To state the obvious, we often think of target schools as being that beautiful sweet spot between so-called “reaches” and “safeties.” While target schools are a crucial component towards achieving matriculation success, they’re a little more semi-sweet than totally milk chocolate. In fact, what you need to know is that target schools are not a guarantee. At all. While the whole college process can, at times, feel like nothing but a heartache, we’ve come up with a strategy to help you develop your target list.
Don’t Be Two Worlds Apart
When identifying a target school, you should consider focusing on schools for which your scores fall into the 50th percentile of accepted students. For our average student, this is going to be a mid-tier school, like the University of Michigan.
Eons ago, back when CDs were a thing and kids still knew who Nick Carter was, applying to target schools was pretty easy. Nowadays, with every passing year, it is only getting harder and harder to get in. While we hate playing games with your heart, we do want our students to manage their expectations. So, to be clear, do not expect to get into your target schools—especially if your target school has under a 30% acceptance rate.
The One Desire Is a Sham
So, how should you narrow down that list of target schools in which you might not even get accepted? First of all, we recommend against picking a school just because it’s highly ranked. Approach this process like someone who is picky about the kind of music they listen to. If you don’t like brass, you’re not going to buy the latest Trombone Shorty LP just because it’s supposed to be great. Similarly, if you’re introverted, Michigan is not for you, even though it is a great school.
One of our students (Lily) really wanted to go to Vanderbilt. She had great scores, very solid grades, and had done additional research on the Classics as a hobby. She was a desirable, well-rounded candidate to anyone who was paying attention. But Lily wasn’t super social. She grew up in the northeast, was close to her parents, and wanted to stay close by. When we met Lily, we asked her why she had zeroed in on Vanderbilt so quickly. Simply put, she had heard it was a respected school. After a lot of talking and some soul-searching, Lily decided that, although she hadn’t initially thought of it as the kind of well-renowned university she always thought she should attend, Vassar was a better choice for her.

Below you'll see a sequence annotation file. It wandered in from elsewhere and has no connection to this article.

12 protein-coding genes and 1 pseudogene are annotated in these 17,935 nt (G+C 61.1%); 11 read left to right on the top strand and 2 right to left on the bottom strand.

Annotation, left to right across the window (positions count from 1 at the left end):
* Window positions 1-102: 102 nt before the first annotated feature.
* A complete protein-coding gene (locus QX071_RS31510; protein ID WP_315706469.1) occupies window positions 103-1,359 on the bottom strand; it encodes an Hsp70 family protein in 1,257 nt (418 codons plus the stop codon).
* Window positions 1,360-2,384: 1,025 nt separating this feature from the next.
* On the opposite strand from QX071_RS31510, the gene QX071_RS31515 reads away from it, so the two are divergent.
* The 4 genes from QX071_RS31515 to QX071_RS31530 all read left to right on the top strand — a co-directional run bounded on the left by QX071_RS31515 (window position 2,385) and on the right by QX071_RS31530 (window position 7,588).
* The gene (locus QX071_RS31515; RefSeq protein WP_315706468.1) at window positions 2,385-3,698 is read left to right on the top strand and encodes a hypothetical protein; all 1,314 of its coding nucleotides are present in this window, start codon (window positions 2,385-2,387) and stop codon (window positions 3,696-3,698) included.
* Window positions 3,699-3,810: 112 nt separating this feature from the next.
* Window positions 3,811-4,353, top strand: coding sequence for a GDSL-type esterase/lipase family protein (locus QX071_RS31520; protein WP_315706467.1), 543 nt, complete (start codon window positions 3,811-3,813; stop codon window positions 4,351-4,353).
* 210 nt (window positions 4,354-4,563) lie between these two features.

Instead of focusing on the singular factor of rank, we recommend focusing on the environment of a place and the other factors that would make you want to live at a university for four years. Are you into the idea of a rural setting or a city? Do you want a big school or a small school? Are you thinking of participating in Greek life? Are sports a part of your weekend vibe? Would you rather be able to take a train home, or are you okay flying several hours? Like dating, you should figure out your likes and dislikes and then say, “hey. I want it that way.”
Surrender Your Heart, Body, and Soul…and Test Scores
Once you hone in on your list of target schools, it’s time to face the music and see if you’re actually a good fit. It’s easy to say that you don’t care who you are, where you’re from, what you did, as long as the admissions committee lets you in, but the fact of the matter is, they are going to care about who YOU are. So, even if you’re original and you’re the only one, your test scores still matter. Compare your test scores to each school’s average and see if you make the cut.
Four Fast Rules:
- Choose four to five target schools
- Diversify your type of targets
While we do recommend evaluating what kind of environment is ideal for you, you could also be happy in multiple types of environments. If it works for you, apply to both small and large schools. A lot happens in the time between when you apply and when you actually matriculate. If you’re on the fence about going to a school with no sports teams, consider that in a few months, you might not care about having sports at all. Give yourself the option.
- If there’s one you really love, apply early decision
We know it can feel like you’re leaving your life in their hands, but just take the leap.
- Don’t be surprised if you get rejected.
Colleges care about yield rates. A school knows based on your grades and scores whether or not they are your target, your reach, or your safety. So, if they are a target or a safety for you, they may actually defer or waitlist you and instead, offer that spot to someone with slightly worse grades or schools. If you get deferred, don’t panic. The school probably just wants to see a deferral letter.
Stuck on crafting your list of target schools? Call us. We offer a personalized program to help our students apply to the perfect schools for them.